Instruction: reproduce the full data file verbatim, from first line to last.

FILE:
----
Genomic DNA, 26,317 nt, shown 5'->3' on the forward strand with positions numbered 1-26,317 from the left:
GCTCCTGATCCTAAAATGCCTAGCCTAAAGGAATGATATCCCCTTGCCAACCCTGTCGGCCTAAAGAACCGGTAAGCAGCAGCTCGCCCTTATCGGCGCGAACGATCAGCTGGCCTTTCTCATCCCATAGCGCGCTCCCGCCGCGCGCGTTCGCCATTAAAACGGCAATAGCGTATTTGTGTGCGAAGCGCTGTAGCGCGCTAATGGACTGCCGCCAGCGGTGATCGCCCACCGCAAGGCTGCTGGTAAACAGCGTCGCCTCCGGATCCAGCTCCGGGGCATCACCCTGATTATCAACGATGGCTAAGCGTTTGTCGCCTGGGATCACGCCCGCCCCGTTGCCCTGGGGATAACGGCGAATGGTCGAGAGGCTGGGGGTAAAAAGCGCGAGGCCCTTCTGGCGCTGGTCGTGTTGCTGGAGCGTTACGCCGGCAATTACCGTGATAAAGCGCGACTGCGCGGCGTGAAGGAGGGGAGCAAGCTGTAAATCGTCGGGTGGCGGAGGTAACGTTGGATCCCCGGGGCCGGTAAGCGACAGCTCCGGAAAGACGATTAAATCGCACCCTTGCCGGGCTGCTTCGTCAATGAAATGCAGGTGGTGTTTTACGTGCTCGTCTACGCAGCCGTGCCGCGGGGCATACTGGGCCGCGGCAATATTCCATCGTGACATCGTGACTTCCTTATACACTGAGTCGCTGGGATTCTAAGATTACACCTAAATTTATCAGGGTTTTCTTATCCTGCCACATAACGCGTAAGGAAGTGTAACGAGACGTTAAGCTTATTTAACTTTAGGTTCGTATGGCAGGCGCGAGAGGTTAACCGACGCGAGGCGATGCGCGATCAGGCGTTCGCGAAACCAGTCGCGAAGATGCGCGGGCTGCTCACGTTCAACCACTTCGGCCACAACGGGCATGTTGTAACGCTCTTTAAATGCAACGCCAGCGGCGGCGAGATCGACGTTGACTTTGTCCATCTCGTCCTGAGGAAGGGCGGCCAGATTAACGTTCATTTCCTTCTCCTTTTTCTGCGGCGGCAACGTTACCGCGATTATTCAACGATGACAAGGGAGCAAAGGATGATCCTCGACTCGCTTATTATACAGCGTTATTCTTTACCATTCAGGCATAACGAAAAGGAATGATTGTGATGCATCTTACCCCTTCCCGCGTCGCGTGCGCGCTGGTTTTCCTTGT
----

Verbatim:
Genomic DNA, 26,317 nt, shown 5'->3' on the forward strand with positions numbered 1-26,317 from the left:
GCTCCTGATCCTAAAATGCCTAGCCTAAAGGAATGATATCCCCTTGCCAACCCTGTCGGCCTAAAGAACCGGTAAGCAGCAGCTCGCCCTTATCGGCGCGAACGATCAGCTGGCCTTTCTCATCCCATAGCGCGCTCCCGCCGCGCGCGTTCGCCATTAAAACGGCAATAGCGTATTTGTGTGCGAAGCGCTGTAGCGCGCTAATGGACTGCCGCCAGCGGTGATCGCCCACCGCAAGGCTGCTGGTAAACAGCGTCGCCTCCGGATCCAGCTCCGGGGCATCACCCTGATTATCAACGATGGCTAAGCGTTTGTCGCCTGGGATCACGCCCGCCCCGTTGCCCTGGGGATAACGGCGAATGGTCGAGAGGCTGGGGGTAAAAAGCGCGAGGCCCTTCTGGCGCTGGTCGTGTTGCTGGAGCGTTACGCCGGCAATTACCGTGATAAAGCGCGACTGCGCGGCGTGAAGGAGGGGAGCAAGCTGTAAATCGTCGGGTGGCGGAGGTAACGTTGGATCCCCGGGGCCGGTAAGCGACAGCTCCGGAAAGACGATTAAATCGCACCCTTGCCGGGCTGCTTCGTCAATGAAATGCAGGTGGTGTTTTACGTGCTCGTCTACGCAGCCGTGCCGCGGGGCATACTGGGCCGCGGCAATATTCCATCGTGACATCGTGACTTCCTTATACACTGAGTCGCTGGGATTCTAAGATTACACCTAAATTTATCAGGGTTTTCTTATCCTGCCACATAACGCGTAAGGAAGTGTAACGAGACGTTAAGCTTATTTAACTTTAGGTTCGTATGGCAGGCGCGAGAGGTTAACCGACGCGAGGCGATGCGCGATCAGGCGTTCGCGAAACCAGTCGCGAAGATGCGCGGGCTGCTCACGTTCAACCACTTCGGCCACAACGGGCATGTTGTAACGCTCTTTAAATGCAACGCCAGCGGCGGCGAGATCGACGTTGACTTTGTCCATCTCGTCCTGAGGAAGGGCGGCCAGATTAACGTTCATTTCCTTCTCCTTTTTCTGCGGCGGCAACGTTACCGCGATTATTCAACGATGACAAGGGAGCAAAGGATGATCCTCGACTCGCTTATTATACAGCGTTATTCTTTACCATTCAGGCATAACGAAAAGGAATGATTGTGATGCATCTTACCCCTTCCCGCGTCGCGTGCGCGCTGGTTTTCCTTGT